Leading article: The true causes of a public health firestorm

Dr Andrew Wakefield should not take all the blame for this scare

Share
Related Topics

For a scientific paper which has been so utterly debunked, Dr Andrew Wakefield's 1998 study suggesting a link between the MMR vaccine and autism continues to exert a quite extraordinary influence over public life. The anger on display yesterday from Dr Wakefield's supporters when their champion was found guilty by the General Medical Council of professional misconduct in his research of 12 years ago underlines the enduring passions that surround this issue.

Dr Wakefield has accused the GMC of staging a sort of show trial, designed to punish him for daring to dissent from the views of the medical establishment regarding the safety of this vaccine. This seems a conspiracy theory too far. But, in a way, it is a pity there has not been a real inquest into the MMR debacle because there are many lessons from that affair that have still not been properly learned.

If there were such an investigation, Dr Wakefield would certainly need to accept a portion of the blame. His original 1998 research paper, co-authored with several colleagues from the Royal Free Hospital, was cautious and provisional in its conclusions. Yet at a subsequent press conference Dr Wakefield made the wild recommendation that parents should avoid giving their children the combined MMR jab on safety grounds. After that, he could have recognised his mistake and appealed for calm. But instead he chose to dig the hole deeper. And he has been blind ever since to the overwhelming evidence that has contradicted his theory.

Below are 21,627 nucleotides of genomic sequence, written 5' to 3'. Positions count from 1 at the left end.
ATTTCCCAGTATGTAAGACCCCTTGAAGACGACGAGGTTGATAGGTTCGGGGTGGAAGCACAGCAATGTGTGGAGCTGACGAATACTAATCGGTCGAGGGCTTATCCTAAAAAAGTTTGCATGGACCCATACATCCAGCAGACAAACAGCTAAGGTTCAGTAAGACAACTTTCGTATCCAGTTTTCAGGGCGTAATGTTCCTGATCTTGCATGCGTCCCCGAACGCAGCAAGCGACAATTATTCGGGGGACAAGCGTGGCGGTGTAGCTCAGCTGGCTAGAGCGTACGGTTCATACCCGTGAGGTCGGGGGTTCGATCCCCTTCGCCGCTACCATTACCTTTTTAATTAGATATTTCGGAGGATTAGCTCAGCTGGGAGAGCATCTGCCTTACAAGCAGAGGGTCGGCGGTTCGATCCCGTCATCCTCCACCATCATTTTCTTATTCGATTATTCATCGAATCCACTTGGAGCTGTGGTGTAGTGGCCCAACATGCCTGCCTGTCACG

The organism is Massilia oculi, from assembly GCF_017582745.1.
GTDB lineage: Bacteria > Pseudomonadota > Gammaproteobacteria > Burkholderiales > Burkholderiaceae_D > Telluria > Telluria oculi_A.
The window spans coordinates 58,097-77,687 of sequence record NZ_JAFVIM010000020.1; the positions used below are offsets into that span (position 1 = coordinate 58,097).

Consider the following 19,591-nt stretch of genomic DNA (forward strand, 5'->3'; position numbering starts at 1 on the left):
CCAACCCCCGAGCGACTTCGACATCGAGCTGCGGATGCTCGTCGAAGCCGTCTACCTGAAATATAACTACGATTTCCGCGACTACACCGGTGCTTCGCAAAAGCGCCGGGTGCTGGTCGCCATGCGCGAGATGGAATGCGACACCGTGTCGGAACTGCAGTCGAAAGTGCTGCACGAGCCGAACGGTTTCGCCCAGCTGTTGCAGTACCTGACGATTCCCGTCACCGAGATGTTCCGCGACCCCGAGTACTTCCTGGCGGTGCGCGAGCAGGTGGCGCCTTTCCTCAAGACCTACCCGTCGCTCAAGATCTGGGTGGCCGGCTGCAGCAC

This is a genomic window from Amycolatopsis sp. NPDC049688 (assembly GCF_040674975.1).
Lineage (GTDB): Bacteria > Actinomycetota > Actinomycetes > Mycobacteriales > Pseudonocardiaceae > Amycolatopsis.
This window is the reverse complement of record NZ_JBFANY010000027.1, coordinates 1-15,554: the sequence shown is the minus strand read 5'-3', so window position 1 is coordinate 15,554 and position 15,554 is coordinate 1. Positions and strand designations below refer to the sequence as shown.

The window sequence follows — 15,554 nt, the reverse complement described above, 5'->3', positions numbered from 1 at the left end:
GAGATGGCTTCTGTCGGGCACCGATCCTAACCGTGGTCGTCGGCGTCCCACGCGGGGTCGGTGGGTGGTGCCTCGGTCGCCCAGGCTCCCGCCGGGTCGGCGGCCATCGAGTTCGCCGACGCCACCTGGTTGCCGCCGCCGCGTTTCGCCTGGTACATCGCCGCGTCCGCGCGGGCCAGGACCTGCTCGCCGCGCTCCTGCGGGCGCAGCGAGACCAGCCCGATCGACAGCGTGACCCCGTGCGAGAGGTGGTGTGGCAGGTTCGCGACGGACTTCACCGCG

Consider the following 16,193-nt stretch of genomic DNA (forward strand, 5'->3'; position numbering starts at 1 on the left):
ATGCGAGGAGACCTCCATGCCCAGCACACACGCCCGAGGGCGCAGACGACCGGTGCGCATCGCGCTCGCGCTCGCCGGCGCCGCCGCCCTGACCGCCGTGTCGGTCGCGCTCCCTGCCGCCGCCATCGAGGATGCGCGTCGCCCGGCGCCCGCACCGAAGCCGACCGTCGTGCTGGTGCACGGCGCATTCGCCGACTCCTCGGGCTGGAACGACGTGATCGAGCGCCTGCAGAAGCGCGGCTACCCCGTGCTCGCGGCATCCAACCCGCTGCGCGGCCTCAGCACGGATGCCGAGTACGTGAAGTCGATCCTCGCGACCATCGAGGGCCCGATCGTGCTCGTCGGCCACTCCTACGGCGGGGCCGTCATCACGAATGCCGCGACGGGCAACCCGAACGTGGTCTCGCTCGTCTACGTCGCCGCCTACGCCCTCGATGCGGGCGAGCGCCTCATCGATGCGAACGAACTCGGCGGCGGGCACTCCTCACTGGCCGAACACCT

That said, stubborn mavericks are hardly unknown. And the fact that Dr Wakefield's theories are unsupported by the evidence does not mean he ought to be silenced. Moreover, a single doctor, no matter how headstrong, cannot plausibly be held responsible for a health scare that has persisted for more than a decade.

Several other factors were necessary to set off this public health firestorm. The medical authorities need to accept some responsibility. In responding to the concerns of parents about the MMR jab, they got their tone wrong. Their public statements in support of the triple jab often came across as patronising and arrogant. They failed to take on board parents' deep anxieties over matters relating to their children's health.

The Government's response was inadequate too. Ministers were slow to react to public concerns and their refusal to countenance the idea of allowing parents to choose to have the three jabs administered to their children separately, though medically correct, probably stoked the panic. To some extent they also paid a price for previous misleading governmental assurances in the early 1990s over the health threat posed by BSE.

Finally, the media has lessons to learn. The press and television stations were perfectly justified in reporting Dr Wakefield's concerns in detail. But, too often, they failed to emphasise just how little evidence there was to support his assertions. In all likelihood, the MMR debacle would not have occured – and would certainly not have lasted so long – without a combination of all these factors.

Dr Wakefield is wrong to claim that he has been punished by a vengeful medical establishment. His misdemeanours in the conduct of his original research – though towards the milder end of the spectrum – were real. Yet this maverick should certainly not stand alone as a figure of vilification when we look back on the most damaging and persistent health scare of recent years.

React Now

Latest stories from i100
iJobs Job Widget
iJobs General